The 436-amino acid protein enolase 1 from yeast was degraded in vitro by purified wild-type and mutant yeast 20S proteasome particles. Analysis of the cleavage products at different times revealed a processive degradation mechanism and a length distribution of fragments ranging from 3 to 25 amino acids with an average length of 7 to 8 amino acids. Surprisingly, the average fragment length was very similar between wild-type and mutant 20S proteasomes with reduced numbers of active sites. This implies that the fragment length is not influenced by the distance between the active sites, as previously postulated. A detailed analysis of the cleavages also allowed the identification of certain amino acid characteristics in positions flanking the cleavage site that guide the selection of the P1 residues by the three active beta subunits. Because yeast and mammalian proteasomes are highly homologous, similar cleavage motifs might be used by mammalian proteasomes. Therefore, our data provide a basis for predicting proteasomal degradation products from which peptides are sampled by major histocompatibility complex class I molecules for presentation to cytotoxic T cells.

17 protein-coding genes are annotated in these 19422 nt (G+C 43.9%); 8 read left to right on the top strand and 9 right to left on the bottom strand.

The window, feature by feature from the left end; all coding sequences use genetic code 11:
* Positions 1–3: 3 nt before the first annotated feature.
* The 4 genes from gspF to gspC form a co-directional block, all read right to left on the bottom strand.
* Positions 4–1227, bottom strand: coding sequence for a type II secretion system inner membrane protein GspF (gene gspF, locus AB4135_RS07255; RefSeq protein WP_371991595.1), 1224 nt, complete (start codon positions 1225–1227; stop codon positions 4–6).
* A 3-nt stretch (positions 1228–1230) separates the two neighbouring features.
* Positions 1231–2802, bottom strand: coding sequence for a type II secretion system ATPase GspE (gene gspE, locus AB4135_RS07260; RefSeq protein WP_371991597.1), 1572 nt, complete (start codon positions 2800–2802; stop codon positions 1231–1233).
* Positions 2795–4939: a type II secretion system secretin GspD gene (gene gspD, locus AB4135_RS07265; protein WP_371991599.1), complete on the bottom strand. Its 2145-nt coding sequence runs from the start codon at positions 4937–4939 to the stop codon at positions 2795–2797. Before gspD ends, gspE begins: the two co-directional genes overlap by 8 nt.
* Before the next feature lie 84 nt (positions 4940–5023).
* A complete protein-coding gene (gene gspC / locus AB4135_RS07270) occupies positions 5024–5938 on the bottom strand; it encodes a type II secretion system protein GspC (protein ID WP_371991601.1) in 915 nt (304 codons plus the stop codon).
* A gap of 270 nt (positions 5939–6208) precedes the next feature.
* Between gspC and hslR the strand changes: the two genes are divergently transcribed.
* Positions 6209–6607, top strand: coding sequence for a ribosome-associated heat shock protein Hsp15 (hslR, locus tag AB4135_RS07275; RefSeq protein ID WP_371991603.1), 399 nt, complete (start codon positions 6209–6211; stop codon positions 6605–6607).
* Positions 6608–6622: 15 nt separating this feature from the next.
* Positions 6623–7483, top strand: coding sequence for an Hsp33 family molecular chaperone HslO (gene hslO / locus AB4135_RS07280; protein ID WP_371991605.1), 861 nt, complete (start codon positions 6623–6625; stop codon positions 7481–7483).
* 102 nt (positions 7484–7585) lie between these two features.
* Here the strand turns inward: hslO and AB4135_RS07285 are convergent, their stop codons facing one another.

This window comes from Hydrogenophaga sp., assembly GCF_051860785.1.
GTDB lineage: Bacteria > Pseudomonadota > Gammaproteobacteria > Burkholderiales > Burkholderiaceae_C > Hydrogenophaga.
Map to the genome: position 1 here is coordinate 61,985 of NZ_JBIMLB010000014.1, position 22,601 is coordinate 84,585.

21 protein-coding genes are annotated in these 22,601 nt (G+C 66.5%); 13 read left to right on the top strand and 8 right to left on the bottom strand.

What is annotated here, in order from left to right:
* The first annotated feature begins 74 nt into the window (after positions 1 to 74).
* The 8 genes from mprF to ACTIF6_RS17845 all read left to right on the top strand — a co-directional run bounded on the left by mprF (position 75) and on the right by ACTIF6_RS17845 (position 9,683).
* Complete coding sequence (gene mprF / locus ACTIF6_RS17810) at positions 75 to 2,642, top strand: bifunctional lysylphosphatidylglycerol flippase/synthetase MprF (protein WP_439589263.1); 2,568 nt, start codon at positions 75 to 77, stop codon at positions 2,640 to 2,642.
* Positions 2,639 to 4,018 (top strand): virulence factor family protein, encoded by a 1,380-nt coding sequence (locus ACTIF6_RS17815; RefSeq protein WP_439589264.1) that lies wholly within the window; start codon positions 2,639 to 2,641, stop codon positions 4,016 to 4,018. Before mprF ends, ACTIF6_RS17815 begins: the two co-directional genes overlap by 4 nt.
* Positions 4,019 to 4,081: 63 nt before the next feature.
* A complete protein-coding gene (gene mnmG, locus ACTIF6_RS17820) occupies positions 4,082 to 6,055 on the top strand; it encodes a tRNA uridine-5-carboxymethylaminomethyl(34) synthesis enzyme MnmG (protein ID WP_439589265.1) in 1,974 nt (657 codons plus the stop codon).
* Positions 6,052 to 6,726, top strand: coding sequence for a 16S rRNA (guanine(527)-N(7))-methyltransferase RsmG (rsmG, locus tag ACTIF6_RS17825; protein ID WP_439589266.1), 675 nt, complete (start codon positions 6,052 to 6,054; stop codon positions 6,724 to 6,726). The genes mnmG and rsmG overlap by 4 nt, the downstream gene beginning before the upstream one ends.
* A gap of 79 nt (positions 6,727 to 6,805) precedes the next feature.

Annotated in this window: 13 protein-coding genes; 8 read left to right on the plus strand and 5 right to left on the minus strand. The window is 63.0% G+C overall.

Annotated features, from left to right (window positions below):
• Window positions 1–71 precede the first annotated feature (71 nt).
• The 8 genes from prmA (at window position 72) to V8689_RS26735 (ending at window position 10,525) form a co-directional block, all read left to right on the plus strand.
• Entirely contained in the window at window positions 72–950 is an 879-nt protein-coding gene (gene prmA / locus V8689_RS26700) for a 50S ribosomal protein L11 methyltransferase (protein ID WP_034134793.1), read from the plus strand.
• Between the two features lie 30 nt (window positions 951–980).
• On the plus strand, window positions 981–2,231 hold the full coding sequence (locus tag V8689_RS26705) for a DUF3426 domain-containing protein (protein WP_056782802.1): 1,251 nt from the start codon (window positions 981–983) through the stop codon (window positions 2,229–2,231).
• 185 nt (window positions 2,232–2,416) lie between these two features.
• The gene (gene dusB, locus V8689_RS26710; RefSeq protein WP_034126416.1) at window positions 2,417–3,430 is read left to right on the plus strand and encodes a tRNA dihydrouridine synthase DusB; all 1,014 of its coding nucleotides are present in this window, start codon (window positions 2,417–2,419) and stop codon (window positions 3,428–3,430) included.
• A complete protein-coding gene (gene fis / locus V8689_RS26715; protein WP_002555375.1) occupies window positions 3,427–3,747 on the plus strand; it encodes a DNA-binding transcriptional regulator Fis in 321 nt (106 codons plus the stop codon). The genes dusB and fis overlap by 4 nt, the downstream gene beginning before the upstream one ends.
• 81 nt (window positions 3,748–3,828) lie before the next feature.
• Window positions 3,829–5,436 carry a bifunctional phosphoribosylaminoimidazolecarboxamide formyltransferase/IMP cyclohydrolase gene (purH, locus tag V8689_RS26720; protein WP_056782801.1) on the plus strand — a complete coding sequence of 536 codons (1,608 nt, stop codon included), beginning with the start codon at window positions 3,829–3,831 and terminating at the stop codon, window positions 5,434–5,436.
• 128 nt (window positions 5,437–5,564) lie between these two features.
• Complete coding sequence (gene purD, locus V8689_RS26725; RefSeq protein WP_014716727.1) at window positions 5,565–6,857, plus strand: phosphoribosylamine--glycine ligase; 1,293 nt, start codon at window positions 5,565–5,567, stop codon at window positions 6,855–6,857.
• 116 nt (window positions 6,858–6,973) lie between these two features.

|Evidence ID||Analyze ID||Interactor||Interactor Systematic Name||Interactor||Interactor Systematic Name||Type||Assay||Annotation||Action||Modification||Phenotype||Source||Reference||Note|
|Evidence ID||Analyze ID||Gene||Gene Systematic Name||Gene Ontology Term||Gene Ontology Term ID||Qualifier||Aspect||Method||Evidence||Source||Assigned On||Reference||Annotation Extension|
|Evidence ID||Analyze ID||Gene||Gene Systematic Name||Phenotype||Experiment Type||Experiment Type Category||Mutant Information||Strain Background||Chemical||Details||Reference|
|Evidence ID||Analyze ID||Regulator||Regulator Systematic Name||Target||Target Systematic Name||Experiment||Conditions||Strain||Source||Reference|